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Green Tea As A Natural Anti-Depressant?

December 19, 2009

According to a recently released Japanese study, drinking several cups of green tea a day may work as a natural anti-depressant for older men and women, adding yet a another healthful boon to the increasingly researched wonder beverage.

Researchers at Sendai’s Tohoku University Graduate School of Biomedical Engineering found that elderly people over the age of 70 who drank four or more cups of green tea per day were 44 percent less likely to struggle with depression than those who drank less than four cups.

A variety of studies in recent years have highlighted the link between green tea consumption and the alleviation of various forms of psychological stress.  Dr. Kaijun Niu and his colleagues at Tohuku University took their cue from these studies and decided to investigate whether tea might specifically have a positive impact on symptoms associated with depression.

After examining and questioning 1,058 spry seniors, Niu’s team found that around 34 percent of the men and 39 percent of the women reported having some symptoms of depression, with 20 percent of the men and 24 percent of the women having symptoms that could be classified as severe depression.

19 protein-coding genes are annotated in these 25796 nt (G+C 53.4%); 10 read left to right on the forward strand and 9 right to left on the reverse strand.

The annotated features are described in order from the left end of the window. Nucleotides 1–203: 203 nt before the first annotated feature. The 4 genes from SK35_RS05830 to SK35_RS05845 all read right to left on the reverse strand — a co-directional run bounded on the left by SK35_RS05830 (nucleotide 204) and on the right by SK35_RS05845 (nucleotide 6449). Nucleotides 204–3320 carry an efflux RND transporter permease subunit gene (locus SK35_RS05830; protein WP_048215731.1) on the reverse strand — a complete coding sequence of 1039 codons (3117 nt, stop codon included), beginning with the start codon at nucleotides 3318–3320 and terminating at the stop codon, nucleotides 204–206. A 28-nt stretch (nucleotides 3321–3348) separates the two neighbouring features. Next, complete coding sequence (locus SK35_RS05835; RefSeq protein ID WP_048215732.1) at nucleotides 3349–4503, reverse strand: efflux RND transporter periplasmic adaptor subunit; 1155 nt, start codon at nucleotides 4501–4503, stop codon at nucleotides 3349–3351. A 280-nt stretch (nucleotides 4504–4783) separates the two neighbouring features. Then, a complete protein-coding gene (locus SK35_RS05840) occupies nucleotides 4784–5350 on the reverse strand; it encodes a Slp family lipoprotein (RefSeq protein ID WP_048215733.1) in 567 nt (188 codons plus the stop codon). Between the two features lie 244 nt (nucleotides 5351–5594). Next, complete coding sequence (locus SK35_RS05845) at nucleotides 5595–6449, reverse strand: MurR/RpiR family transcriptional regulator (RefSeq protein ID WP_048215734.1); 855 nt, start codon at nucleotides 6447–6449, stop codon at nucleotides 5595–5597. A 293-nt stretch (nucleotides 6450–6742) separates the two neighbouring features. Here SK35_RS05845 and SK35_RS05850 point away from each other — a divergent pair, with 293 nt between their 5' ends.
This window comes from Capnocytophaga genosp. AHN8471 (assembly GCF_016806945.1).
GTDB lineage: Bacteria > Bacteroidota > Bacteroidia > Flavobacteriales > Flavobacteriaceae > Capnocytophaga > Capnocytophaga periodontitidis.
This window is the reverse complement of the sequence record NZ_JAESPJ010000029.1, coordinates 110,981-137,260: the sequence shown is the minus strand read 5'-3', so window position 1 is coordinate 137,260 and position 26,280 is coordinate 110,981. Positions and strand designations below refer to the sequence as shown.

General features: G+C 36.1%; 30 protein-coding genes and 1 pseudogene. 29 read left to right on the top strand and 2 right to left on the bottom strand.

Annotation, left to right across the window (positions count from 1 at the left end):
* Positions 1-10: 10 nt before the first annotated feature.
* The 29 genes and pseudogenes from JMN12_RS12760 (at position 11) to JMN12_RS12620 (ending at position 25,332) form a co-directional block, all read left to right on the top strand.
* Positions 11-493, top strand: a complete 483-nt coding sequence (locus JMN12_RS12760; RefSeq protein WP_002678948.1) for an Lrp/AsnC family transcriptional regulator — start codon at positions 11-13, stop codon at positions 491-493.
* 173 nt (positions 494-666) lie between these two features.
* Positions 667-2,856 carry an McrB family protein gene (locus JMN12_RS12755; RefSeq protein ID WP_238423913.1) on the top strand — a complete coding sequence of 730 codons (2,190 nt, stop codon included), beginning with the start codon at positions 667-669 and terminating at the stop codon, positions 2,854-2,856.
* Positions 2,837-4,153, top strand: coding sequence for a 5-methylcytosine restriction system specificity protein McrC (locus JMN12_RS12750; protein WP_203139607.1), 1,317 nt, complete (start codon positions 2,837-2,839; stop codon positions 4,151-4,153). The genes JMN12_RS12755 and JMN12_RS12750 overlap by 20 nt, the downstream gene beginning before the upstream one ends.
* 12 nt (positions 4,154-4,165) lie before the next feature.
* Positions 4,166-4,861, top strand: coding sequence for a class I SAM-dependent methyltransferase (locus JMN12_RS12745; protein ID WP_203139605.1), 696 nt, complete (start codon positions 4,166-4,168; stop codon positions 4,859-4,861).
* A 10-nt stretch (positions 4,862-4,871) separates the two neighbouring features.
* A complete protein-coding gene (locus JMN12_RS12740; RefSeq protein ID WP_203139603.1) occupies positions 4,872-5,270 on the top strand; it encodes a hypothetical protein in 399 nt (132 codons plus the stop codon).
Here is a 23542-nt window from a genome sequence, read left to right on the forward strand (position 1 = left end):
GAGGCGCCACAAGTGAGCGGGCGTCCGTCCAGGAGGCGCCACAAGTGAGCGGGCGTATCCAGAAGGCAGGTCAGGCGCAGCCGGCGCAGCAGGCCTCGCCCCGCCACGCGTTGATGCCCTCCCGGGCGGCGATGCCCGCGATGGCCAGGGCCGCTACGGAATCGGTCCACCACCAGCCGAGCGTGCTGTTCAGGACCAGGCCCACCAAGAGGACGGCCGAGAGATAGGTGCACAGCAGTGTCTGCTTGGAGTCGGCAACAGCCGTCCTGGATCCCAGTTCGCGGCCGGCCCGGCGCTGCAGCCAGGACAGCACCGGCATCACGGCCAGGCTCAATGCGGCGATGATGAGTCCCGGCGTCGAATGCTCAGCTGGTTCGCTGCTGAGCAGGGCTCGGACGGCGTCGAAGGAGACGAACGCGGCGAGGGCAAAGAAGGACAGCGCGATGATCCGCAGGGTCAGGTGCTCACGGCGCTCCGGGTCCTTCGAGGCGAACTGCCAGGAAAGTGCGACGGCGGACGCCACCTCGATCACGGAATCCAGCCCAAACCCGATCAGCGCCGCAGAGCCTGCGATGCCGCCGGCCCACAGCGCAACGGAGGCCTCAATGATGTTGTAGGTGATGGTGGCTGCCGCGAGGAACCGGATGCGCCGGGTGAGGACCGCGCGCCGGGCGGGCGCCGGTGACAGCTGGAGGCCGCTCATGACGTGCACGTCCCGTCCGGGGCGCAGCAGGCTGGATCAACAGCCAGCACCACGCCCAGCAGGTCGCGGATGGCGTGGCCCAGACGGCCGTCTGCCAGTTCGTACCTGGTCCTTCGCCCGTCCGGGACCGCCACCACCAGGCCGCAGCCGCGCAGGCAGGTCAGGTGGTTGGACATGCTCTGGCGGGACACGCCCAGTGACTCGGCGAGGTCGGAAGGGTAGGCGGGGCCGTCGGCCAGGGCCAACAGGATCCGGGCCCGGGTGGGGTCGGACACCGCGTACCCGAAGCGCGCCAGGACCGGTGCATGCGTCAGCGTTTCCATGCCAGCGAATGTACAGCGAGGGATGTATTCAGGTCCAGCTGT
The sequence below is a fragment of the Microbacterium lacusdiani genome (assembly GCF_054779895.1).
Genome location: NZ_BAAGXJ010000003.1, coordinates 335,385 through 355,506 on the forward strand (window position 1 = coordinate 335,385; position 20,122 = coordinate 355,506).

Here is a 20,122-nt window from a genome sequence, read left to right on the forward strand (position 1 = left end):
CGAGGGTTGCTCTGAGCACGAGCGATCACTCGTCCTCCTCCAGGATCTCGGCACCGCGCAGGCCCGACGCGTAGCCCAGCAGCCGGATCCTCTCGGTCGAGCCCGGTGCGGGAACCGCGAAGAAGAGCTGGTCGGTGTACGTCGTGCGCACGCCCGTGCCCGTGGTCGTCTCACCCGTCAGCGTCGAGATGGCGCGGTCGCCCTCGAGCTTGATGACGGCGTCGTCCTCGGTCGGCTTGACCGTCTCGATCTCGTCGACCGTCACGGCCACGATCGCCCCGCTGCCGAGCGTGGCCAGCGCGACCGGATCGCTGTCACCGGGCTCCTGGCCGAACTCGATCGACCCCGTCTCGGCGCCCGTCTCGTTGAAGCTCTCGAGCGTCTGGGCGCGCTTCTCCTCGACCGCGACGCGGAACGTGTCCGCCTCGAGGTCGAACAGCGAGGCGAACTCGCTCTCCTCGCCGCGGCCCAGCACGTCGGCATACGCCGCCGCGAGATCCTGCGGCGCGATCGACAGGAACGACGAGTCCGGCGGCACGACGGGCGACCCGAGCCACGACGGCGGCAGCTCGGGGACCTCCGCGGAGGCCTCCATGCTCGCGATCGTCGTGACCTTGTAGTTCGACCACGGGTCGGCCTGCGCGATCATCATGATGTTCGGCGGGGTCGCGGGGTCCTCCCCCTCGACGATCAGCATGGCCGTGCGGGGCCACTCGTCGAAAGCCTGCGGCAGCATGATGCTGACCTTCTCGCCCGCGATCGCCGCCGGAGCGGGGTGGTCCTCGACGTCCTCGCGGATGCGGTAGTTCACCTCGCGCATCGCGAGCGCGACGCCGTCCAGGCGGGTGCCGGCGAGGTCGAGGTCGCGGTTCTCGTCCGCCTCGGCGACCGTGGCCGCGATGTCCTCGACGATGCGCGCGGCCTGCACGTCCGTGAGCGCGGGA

Of the patients questioned, nearly half said that they consumed at least four cups of green tea per day, while a quarter of them reported that they drank two to three cups a day, and another quarter drank one or less.

The researchers reported in the December issue of the American Journal of Clinical Nutrition that apparent mental health benefits associated with drinking lots of green tea still held true even after other factors were taken into account such as socioeconomic class, diet, smoking, physical activity and history of medical complications.

Niu and fellow scientists also observed that other tea varieties””like oolong and black tea””did not appear to demonstrate the same salutary anti-depression benefits as their bitter green cousin.

Though harvested from the same plant as both black and oolong teas, the technique used to dry and prepare green tea permits significantly less oxidation of the leaves, giving it both a different flavor and chemical composition.

One of the chemicals present in green tea is theanine, an amino acid similar to glutamate which is able to cross the blood-brain barrier.  Scientists have long suspected that theanine may have general tranquilizing effects on the human brain””one potential explanation for the apparent anti-depressant benefits observed in the study. 

Despite the compelling initial results, however, Niu and his team say that additional studies will be needed to draw a more concrete connection between green tea consumption and mental health. 

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